This is in response to the review of our book, Invading the Sacred, by Vineeta Kalbag (July 8). She claims to be ‘worried’ about the motivations of the authors and launches into considerable speculation on this. Our motivation — clearly laid out in our introduction — is to restart a dialogue on how the West constructs biased images of India. As to the point of the book, this is also clearly laid out: there is a powerful wing of the American academy that demonises Indian culture by presenting opinion, fantasy and unverifiable information as ‘fact’ about India.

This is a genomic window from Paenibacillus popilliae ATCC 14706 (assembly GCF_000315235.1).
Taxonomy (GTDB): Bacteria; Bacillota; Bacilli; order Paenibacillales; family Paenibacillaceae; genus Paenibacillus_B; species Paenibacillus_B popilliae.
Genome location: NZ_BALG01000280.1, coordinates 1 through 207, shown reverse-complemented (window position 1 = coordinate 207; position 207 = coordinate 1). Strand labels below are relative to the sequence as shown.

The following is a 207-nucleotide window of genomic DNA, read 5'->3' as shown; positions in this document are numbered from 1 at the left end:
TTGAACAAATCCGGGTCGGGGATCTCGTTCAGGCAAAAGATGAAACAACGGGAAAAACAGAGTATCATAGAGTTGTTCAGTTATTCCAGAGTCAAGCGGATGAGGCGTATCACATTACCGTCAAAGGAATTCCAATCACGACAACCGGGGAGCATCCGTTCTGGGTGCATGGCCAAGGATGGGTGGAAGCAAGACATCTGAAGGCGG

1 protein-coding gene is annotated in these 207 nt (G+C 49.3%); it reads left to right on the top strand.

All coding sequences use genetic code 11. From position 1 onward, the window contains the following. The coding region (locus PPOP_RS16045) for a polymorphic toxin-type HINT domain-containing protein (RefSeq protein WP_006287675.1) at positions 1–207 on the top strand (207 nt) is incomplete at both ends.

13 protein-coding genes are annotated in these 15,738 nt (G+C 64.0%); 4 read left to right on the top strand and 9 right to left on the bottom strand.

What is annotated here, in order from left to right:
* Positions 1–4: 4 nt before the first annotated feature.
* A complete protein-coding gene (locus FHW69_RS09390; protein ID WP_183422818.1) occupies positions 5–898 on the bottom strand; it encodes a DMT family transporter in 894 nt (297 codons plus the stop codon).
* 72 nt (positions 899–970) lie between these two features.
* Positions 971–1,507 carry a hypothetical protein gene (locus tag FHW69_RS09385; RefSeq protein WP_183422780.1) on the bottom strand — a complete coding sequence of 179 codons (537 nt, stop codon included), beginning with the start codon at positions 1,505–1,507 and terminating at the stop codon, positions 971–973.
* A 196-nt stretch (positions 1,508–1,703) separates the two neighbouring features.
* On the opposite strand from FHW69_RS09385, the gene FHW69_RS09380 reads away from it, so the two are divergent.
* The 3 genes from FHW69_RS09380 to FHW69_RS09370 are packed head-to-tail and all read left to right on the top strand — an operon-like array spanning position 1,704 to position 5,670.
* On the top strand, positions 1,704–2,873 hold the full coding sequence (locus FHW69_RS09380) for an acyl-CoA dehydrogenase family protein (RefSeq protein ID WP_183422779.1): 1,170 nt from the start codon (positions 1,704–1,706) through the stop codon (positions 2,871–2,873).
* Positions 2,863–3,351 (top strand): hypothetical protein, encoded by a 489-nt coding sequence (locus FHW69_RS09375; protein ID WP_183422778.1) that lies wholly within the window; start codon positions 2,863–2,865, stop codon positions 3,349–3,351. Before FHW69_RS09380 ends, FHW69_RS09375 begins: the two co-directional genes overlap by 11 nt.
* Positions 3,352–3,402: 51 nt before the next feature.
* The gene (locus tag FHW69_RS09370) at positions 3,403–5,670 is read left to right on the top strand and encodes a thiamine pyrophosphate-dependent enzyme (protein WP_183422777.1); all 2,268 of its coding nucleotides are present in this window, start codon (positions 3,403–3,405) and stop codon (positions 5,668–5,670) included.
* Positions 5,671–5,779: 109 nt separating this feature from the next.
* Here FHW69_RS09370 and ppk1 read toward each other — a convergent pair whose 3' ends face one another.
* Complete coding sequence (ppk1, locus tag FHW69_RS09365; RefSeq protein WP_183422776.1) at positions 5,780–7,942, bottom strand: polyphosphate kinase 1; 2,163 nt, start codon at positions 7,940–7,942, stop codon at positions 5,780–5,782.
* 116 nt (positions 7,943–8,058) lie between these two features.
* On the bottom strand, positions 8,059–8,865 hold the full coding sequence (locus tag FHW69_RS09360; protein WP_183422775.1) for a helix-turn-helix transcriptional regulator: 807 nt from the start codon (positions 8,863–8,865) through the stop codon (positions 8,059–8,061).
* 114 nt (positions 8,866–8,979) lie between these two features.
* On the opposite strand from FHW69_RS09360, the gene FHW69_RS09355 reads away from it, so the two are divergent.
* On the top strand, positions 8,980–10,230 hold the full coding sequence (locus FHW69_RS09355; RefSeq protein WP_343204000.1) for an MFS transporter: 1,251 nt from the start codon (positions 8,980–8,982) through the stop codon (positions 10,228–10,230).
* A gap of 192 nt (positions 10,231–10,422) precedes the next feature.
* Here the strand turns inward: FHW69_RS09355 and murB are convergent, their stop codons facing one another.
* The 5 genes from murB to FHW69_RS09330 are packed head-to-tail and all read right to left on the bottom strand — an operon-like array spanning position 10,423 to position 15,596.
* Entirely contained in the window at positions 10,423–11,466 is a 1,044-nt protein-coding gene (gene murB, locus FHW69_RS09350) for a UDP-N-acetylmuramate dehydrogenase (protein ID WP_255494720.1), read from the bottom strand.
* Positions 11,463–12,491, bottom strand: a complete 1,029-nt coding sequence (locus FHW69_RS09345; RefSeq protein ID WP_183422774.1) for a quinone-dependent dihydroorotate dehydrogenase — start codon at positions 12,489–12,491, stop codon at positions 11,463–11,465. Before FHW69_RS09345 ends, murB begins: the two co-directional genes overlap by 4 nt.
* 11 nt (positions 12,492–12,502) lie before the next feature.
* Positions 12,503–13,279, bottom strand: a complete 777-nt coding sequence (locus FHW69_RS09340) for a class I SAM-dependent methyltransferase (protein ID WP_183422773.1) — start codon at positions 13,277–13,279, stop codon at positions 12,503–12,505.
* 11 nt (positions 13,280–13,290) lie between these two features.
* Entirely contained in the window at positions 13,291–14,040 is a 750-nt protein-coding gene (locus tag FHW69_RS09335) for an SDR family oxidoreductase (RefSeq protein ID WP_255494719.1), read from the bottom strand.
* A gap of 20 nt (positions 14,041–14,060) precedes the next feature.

As the book demonstrates, with telling evidence, these factors have led to a dumbing-down of the discourse on India, and have led to the trivialisation of Indian cultural and religious icons. The review also misses the point about Sankrant Sanu’s essay that changed Microsoft Encarta’s essay on Hinduism. Encarta replaced Doniger’s article, one it had published for many years without change and without any challenge from other ‘insider’ academicians in religious studies, only after Sanu, an outsider to the academy, wrote the critique.
The review’s final point, mixing up artistic and academic freedoms is pernicious. Our book is a call to restore academic freedoms which have been curtailed by the hijacking of the peer-review process by a group of powerful and interconnected scholars.
Antonio de Nicolas,K Ramaswamy and Aditi Banerjee, USA.